Reference: “Filament structure as the origin of radio fluctuations in blazer jets” Antonio Fuentes, Jose L. Gomez, Jose M. Martí, Manel Perucho, Guan Yao Zhao, Rocco Rico, Andrei P. Lobanov, Gabriele Bruni, Yuri Y. Kovalev, Andrew Chael, Kazunori Akiyama, Catherine L. Bauman, Hee Sun, Ilje Cho, Eftalia Traianou, Teresa Toscano, Rohan Dakhare, Marianna Foski, Leonid.・I. Gurwitz, Svetlana Jorstad, Jaeyoung Kim, Alan P. Marsher, Josuke Mizuno, Eduard Roth, Tuomas Savolainen, October 26, 2023, natural astronomy.
The Earth-to-Space Interferometer RadioAstron mission ran from July 2011 to May 2019 and included a 10-meter orbiting radio telescope (Spektr-R) and approximately 20 of the world’s largest ground-based radio telescopes, including: It was made up of a collection of. 100 meter Effelsberg radio telescope. When the signals of the individual telescopes were combined using radio interference, this series of telescopes achieved maximum angular resolution equivalent to a radio telescope 350,000 km in diameter (approximately the distance between the Earth and the Moon) . This makes RadioAstron the instrument with the highest angular resolution in astronomy history. The RadioAstron project was led by the Astrospace Center of the Lebedev Institute of Physics of the Russian Academy of Sciences and the Lavochkin Scientific and Production Association in cooperation with partner organizations from Russia and other countries, under a contract with the State Space Corporation ROSCOSMOS. Astronomical data from this mission has been analyzed by individual scientists around the world, yielding results like those presented here.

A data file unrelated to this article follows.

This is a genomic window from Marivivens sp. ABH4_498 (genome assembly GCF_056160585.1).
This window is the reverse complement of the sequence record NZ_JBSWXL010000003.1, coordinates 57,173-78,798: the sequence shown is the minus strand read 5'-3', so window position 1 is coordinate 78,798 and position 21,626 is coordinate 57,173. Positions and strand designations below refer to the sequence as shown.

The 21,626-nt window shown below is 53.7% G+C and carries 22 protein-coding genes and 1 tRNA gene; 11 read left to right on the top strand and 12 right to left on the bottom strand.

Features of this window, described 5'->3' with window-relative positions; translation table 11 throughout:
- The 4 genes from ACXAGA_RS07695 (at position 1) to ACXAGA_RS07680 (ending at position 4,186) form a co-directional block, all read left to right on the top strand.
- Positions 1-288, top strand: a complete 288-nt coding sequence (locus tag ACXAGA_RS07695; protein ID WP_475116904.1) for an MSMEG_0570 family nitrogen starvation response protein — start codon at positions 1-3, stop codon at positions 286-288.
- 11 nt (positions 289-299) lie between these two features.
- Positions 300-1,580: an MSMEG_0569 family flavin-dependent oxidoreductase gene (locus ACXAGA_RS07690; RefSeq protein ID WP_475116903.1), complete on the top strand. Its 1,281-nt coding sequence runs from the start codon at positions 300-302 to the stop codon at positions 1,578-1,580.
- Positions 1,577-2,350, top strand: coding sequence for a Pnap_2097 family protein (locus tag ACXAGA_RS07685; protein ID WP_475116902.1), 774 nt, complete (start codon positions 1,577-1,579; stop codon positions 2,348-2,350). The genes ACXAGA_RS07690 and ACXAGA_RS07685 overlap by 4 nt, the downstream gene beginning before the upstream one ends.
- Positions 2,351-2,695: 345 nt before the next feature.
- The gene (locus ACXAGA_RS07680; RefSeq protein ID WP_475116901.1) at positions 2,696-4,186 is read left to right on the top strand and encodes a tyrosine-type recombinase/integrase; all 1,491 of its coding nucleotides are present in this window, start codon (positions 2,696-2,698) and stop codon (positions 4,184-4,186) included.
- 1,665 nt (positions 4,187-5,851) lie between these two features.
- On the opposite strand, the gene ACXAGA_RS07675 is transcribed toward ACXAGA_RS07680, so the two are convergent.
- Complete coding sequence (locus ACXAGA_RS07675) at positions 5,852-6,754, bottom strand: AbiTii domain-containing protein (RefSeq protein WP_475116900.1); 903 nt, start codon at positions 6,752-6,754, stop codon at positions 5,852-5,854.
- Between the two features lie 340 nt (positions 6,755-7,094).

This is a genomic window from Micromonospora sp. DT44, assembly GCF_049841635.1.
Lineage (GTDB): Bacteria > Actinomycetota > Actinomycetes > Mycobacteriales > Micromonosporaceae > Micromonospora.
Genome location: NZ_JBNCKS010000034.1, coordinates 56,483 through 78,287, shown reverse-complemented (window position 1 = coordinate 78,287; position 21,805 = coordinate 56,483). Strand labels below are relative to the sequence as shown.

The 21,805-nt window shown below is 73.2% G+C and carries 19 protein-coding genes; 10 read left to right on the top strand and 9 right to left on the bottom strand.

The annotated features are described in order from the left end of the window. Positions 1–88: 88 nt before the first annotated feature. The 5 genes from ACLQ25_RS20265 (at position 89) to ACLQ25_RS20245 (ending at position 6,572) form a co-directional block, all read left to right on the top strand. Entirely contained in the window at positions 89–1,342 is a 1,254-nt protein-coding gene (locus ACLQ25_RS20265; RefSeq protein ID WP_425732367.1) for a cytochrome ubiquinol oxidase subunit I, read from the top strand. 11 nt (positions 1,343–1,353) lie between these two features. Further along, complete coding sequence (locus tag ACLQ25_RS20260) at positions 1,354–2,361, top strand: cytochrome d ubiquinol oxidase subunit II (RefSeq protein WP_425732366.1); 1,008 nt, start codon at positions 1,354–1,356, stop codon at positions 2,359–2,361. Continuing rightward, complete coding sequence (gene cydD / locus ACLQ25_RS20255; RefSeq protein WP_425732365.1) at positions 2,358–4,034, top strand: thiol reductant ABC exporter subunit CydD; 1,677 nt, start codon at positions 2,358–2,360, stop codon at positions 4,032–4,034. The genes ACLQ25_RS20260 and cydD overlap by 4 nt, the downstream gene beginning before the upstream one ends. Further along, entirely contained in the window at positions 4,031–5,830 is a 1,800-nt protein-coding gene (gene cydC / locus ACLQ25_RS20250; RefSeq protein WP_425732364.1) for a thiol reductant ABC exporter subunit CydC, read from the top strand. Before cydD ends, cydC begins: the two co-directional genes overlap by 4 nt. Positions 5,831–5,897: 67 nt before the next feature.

The collaborators on the published work are affiliated with MPIfR in the order listed in the author list: Guang-Yao Zhao, Andrei P. Lobanov, Yuri Y. Kovalev, Efthalia (Thalia) Traianou, Jae-Young Kim , Eduardo Ros, and Tuomas Savolainen. Collaborators Roccolico and Gabriele Bruni were also attached to his MPIfR during the RadioAstron mission.
Yuri Y. Kovalev acknowledges the recipient of the Friedrich Wilhelm Bessel Research Award of the Alexander von Humboldt Foundation.